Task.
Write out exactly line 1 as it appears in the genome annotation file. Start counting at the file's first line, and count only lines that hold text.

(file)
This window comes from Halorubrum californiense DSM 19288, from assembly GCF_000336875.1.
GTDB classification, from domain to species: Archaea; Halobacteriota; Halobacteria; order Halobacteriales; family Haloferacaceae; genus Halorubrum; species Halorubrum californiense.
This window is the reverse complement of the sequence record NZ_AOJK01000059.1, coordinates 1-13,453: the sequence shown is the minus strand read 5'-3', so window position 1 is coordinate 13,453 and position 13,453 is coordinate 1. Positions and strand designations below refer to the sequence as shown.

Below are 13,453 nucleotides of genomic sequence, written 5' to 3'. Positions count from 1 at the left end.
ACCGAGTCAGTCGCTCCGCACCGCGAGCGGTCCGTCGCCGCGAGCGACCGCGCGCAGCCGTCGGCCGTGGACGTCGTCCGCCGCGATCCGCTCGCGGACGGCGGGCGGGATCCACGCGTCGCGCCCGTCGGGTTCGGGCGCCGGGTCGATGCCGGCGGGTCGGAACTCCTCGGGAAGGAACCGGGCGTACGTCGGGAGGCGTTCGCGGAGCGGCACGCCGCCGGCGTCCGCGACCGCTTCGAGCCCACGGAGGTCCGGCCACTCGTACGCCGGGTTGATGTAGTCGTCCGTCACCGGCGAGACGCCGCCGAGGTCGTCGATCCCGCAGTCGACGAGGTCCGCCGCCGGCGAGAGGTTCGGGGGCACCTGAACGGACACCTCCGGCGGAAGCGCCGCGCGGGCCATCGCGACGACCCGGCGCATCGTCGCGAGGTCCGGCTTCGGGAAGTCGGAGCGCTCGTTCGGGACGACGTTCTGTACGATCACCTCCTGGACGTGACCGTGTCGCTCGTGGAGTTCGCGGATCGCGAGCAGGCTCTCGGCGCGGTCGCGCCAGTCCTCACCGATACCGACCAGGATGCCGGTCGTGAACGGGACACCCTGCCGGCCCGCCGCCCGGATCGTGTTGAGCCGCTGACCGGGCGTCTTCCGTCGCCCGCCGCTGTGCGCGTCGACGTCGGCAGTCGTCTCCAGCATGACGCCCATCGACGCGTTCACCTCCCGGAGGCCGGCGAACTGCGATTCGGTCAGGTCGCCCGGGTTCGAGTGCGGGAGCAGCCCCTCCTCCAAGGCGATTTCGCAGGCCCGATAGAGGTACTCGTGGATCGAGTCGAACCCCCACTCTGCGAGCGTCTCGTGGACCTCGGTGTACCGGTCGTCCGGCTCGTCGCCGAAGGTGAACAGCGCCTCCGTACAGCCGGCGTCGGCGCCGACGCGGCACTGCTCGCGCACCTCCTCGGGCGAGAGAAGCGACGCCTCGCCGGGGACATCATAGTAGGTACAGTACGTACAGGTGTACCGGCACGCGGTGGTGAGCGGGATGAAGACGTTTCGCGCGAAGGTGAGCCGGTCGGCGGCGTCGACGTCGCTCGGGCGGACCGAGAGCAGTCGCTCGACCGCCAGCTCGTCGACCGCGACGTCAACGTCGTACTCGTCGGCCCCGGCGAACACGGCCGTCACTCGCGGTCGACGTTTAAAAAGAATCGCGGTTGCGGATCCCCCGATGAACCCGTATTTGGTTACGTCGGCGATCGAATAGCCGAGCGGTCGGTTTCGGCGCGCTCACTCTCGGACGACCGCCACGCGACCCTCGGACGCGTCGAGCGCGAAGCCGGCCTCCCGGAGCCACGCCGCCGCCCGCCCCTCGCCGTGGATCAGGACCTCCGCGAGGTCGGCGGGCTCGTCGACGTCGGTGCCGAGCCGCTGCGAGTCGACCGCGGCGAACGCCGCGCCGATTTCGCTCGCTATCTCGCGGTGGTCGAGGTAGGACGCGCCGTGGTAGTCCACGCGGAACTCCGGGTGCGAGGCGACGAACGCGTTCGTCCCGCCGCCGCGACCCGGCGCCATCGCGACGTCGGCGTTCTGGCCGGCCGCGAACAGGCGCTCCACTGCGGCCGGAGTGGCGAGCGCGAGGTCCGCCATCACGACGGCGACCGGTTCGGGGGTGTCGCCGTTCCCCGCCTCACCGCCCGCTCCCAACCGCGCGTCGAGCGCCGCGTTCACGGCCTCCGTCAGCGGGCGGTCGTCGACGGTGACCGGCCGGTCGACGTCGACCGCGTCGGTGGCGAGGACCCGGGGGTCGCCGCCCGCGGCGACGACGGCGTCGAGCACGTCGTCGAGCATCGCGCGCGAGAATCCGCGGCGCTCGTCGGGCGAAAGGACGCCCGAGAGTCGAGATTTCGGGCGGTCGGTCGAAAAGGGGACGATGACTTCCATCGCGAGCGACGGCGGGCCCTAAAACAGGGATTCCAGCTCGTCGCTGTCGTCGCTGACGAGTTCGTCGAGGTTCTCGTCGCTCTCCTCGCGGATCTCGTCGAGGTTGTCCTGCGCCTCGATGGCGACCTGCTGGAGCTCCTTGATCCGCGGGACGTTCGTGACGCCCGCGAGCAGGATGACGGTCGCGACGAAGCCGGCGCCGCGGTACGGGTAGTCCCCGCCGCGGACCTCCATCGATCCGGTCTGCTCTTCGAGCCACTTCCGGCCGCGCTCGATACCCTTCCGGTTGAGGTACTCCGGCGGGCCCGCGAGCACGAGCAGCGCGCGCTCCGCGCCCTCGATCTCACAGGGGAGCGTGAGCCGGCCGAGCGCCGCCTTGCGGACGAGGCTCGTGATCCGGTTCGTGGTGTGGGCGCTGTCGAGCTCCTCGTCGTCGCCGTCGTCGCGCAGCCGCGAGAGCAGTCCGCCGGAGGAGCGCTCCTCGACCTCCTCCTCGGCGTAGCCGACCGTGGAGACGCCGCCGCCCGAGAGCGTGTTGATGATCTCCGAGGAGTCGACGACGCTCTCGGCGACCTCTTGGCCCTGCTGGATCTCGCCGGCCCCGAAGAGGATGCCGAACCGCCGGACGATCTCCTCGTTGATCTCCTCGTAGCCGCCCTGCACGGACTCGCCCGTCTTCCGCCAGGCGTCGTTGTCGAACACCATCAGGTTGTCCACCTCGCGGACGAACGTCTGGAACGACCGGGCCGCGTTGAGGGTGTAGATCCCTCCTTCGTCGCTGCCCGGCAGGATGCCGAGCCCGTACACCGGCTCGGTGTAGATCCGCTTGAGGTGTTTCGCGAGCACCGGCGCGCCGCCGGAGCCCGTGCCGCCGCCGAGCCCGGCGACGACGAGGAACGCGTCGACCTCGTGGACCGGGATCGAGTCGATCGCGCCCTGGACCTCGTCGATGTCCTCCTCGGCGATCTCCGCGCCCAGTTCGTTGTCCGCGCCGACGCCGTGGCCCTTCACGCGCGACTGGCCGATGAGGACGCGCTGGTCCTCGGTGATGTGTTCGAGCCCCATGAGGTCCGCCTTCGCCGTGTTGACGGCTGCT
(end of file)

This window comes from Halorubrum californiense DSM 19288, from assembly GCF_000336875.1.